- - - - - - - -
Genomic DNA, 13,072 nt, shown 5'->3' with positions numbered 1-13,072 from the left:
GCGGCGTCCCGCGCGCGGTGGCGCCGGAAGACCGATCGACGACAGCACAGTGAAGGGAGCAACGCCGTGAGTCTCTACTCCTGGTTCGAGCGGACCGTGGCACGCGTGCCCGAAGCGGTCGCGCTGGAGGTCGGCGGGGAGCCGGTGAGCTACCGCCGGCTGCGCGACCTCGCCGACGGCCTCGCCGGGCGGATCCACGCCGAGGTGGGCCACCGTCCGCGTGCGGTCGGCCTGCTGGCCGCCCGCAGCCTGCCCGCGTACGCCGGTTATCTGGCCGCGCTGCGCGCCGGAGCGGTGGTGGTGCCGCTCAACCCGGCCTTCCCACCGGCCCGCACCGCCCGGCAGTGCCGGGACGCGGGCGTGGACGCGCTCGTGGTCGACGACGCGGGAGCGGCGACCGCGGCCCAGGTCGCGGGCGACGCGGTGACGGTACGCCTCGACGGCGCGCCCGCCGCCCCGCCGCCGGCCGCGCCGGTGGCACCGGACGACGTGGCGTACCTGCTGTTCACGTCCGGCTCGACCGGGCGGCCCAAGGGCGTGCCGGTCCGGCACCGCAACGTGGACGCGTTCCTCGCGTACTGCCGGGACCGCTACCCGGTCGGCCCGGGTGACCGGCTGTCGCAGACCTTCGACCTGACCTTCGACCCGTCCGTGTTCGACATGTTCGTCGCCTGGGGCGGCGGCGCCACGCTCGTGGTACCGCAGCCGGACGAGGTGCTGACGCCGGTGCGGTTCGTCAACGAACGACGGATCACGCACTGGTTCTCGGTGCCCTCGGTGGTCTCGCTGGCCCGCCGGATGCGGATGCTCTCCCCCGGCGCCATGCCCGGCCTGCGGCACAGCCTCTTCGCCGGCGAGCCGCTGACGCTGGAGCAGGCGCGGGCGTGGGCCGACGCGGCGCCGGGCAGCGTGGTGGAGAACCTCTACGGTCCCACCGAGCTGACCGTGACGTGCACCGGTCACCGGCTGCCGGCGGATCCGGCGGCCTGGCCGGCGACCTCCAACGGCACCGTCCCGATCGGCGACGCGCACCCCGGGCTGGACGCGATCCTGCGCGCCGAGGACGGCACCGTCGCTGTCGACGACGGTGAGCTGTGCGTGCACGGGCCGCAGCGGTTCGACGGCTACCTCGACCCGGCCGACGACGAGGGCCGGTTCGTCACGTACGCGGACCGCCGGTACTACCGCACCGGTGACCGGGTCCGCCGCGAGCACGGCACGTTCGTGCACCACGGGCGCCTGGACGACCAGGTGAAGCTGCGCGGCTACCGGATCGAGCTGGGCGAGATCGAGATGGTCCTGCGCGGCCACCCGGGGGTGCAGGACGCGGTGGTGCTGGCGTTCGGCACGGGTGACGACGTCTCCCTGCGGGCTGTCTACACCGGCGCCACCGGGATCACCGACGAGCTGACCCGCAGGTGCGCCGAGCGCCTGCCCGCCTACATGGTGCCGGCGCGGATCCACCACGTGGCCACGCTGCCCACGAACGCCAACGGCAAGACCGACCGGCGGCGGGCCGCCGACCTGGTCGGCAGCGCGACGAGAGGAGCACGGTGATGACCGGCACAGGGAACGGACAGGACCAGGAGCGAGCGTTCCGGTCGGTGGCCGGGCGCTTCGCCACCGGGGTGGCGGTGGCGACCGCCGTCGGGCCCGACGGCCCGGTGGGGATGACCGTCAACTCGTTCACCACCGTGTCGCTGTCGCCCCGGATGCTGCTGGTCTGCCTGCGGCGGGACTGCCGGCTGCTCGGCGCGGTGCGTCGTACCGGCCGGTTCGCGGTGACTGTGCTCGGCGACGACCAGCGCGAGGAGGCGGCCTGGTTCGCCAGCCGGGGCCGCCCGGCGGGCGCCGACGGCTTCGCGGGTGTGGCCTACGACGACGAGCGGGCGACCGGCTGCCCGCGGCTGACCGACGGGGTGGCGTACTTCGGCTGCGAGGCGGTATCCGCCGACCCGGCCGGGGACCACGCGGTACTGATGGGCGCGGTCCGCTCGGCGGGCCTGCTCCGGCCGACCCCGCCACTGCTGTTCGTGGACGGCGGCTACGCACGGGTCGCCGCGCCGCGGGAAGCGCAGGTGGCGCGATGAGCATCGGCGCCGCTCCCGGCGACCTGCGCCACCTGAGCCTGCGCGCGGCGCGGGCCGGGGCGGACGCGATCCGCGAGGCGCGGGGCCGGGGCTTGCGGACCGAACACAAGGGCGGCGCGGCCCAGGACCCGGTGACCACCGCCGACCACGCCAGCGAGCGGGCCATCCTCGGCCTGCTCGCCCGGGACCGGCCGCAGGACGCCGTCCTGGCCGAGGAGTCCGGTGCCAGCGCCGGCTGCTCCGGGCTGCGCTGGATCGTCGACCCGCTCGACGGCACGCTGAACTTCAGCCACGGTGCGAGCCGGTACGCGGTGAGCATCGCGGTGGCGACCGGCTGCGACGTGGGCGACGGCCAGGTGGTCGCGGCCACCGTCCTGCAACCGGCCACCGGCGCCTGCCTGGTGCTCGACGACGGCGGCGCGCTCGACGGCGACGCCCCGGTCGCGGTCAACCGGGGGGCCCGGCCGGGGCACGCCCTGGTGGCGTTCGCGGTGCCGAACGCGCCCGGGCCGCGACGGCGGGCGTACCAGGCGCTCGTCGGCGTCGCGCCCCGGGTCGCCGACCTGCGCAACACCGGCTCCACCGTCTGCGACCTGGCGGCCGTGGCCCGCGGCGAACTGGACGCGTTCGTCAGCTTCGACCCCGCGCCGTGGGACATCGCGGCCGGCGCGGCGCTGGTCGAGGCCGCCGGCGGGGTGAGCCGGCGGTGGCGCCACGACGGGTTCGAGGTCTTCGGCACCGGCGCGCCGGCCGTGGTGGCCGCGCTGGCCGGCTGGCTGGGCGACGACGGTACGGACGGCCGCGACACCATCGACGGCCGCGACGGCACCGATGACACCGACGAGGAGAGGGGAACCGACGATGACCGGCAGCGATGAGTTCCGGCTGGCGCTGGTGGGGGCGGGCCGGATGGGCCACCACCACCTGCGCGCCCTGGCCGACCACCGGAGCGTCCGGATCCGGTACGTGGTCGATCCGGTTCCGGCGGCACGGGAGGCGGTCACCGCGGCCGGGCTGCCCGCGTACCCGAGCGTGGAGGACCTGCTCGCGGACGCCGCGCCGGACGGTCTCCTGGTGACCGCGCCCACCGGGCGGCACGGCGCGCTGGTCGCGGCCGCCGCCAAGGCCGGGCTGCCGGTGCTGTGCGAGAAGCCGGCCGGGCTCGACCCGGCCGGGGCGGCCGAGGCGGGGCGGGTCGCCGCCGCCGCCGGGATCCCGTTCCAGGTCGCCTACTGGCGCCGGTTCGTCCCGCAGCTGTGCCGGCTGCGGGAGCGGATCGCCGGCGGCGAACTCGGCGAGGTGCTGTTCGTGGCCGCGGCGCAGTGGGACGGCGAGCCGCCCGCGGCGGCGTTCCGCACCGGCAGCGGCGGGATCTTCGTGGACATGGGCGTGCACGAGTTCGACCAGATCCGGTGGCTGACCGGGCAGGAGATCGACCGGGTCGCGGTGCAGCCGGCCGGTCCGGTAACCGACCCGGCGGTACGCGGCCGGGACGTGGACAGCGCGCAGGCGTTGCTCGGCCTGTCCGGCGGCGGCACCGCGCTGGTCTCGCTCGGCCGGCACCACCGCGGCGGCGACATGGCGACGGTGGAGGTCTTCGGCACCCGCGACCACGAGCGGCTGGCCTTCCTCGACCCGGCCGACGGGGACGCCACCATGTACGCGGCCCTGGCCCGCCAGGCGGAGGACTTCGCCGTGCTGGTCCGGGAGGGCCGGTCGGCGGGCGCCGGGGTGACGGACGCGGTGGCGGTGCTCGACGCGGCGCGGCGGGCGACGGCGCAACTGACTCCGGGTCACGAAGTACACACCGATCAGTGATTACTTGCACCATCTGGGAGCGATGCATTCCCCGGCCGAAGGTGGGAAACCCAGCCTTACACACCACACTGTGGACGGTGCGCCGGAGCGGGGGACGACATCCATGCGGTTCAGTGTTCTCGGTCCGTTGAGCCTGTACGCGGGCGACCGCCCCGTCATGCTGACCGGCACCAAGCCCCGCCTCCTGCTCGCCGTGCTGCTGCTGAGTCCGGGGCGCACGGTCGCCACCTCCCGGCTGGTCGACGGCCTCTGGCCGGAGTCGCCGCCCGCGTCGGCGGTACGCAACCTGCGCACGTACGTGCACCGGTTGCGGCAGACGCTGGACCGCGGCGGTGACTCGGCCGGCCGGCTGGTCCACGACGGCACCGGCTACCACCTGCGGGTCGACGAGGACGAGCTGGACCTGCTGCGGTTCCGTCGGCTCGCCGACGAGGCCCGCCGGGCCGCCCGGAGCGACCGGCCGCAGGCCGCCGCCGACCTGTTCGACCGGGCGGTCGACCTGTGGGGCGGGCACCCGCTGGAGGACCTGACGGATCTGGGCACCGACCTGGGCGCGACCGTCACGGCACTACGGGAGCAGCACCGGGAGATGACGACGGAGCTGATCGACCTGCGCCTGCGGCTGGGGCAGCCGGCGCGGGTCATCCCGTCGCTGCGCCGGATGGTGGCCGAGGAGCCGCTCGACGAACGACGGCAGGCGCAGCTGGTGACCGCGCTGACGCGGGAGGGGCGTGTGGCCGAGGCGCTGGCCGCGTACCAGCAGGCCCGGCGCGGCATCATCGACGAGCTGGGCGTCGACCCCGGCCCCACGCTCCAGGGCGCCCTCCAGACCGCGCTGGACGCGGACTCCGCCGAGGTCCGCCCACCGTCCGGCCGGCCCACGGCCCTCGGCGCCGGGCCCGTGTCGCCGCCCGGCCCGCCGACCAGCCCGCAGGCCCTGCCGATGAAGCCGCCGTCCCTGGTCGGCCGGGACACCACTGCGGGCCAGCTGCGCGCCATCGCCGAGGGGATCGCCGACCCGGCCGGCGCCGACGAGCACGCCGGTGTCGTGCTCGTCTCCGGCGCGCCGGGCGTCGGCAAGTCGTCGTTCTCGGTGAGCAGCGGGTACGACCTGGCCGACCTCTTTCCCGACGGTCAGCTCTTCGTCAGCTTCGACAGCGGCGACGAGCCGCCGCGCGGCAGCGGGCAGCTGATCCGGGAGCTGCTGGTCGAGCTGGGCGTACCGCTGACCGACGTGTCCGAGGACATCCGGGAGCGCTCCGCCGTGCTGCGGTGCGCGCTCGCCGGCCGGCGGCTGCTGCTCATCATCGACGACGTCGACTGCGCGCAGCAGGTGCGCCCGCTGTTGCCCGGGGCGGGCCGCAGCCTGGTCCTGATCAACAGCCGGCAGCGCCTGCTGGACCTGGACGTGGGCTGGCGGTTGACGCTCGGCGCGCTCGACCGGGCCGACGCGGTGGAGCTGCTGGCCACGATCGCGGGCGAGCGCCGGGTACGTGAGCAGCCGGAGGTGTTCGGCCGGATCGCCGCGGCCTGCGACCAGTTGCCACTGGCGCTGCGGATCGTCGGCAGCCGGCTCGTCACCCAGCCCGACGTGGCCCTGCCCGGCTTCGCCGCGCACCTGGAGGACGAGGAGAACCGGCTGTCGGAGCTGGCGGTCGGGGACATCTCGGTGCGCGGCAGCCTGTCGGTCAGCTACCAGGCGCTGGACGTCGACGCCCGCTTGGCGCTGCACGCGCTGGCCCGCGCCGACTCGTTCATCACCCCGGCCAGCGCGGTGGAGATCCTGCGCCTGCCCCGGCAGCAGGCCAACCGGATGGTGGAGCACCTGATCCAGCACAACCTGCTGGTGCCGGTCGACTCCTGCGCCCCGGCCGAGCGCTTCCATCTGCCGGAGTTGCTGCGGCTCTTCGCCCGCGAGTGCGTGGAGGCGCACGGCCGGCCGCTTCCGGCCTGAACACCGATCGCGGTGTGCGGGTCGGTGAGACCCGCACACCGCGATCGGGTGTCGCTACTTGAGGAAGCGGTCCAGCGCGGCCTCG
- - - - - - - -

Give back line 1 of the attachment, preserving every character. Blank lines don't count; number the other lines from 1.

Genomic DNA, 13,072 nt, shown 5'->3' with positions numbered 1-13,072 from the left: